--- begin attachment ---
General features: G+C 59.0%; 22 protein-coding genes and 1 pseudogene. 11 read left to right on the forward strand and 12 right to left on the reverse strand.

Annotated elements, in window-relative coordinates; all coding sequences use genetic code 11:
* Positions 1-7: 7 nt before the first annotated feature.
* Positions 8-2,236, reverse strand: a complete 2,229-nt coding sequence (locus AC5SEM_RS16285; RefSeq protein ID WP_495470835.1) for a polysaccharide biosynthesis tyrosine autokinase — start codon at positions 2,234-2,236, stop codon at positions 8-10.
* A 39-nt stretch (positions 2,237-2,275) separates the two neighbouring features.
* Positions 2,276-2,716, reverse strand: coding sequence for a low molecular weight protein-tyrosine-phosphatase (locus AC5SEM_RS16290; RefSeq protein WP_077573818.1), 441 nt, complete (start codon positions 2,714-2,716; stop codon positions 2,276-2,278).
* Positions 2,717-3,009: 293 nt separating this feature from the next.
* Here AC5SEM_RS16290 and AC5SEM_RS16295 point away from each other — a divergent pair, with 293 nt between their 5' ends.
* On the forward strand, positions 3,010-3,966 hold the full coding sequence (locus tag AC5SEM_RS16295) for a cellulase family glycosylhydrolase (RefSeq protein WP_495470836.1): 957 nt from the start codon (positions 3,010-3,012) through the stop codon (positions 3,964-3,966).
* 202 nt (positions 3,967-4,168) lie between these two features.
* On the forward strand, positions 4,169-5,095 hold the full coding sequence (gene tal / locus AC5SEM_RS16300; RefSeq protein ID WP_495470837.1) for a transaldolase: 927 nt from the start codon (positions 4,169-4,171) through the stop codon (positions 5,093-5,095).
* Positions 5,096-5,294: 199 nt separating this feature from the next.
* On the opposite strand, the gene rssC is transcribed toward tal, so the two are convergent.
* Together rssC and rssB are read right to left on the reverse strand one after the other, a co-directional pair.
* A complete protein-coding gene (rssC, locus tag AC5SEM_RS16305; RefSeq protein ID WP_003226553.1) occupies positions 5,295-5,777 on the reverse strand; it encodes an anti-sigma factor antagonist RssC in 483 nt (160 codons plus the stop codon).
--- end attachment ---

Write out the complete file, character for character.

General features: G+C 59.0%; 22 protein-coding genes and 1 pseudogene. 11 read left to right on the forward strand and 12 right to left on the reverse strand.

Annotated elements, in window-relative coordinates; all coding sequences use genetic code 11:
* Positions 1-7: 7 nt before the first annotated feature.
* Positions 8-2,236, reverse strand: a complete 2,229-nt coding sequence (locus AC5SEM_RS16285; RefSeq protein ID WP_495470835.1) for a polysaccharide biosynthesis tyrosine autokinase — start codon at positions 2,234-2,236, stop codon at positions 8-10.
* A 39-nt stretch (positions 2,237-2,275) separates the two neighbouring features.
* Positions 2,276-2,716, reverse strand: coding sequence for a low molecular weight protein-tyrosine-phosphatase (locus AC5SEM_RS16290; RefSeq protein WP_077573818.1), 441 nt, complete (start codon positions 2,714-2,716; stop codon positions 2,276-2,278).
* Positions 2,717-3,009: 293 nt separating this feature from the next.
* Here AC5SEM_RS16290 and AC5SEM_RS16295 point away from each other — a divergent pair, with 293 nt between their 5' ends.
* On the forward strand, positions 3,010-3,966 hold the full coding sequence (locus tag AC5SEM_RS16295) for a cellulase family glycosylhydrolase (RefSeq protein WP_495470836.1): 957 nt from the start codon (positions 3,010-3,012) through the stop codon (positions 3,964-3,966).
* 202 nt (positions 3,967-4,168) lie between these two features.
* On the forward strand, positions 4,169-5,095 hold the full coding sequence (gene tal / locus AC5SEM_RS16300; RefSeq protein ID WP_495470837.1) for a transaldolase: 927 nt from the start codon (positions 4,169-4,171) through the stop codon (positions 5,093-5,095).
* Positions 5,096-5,294: 199 nt separating this feature from the next.
* On the opposite strand, the gene rssC is transcribed toward tal, so the two are convergent.
* Together rssC and rssB are read right to left on the reverse strand one after the other, a co-directional pair.
* A complete protein-coding gene (rssC, locus tag AC5SEM_RS16305; RefSeq protein ID WP_003226553.1) occupies positions 5,295-5,777 on the reverse strand; it encodes an anti-sigma factor antagonist RssC in 483 nt (160 codons plus the stop codon).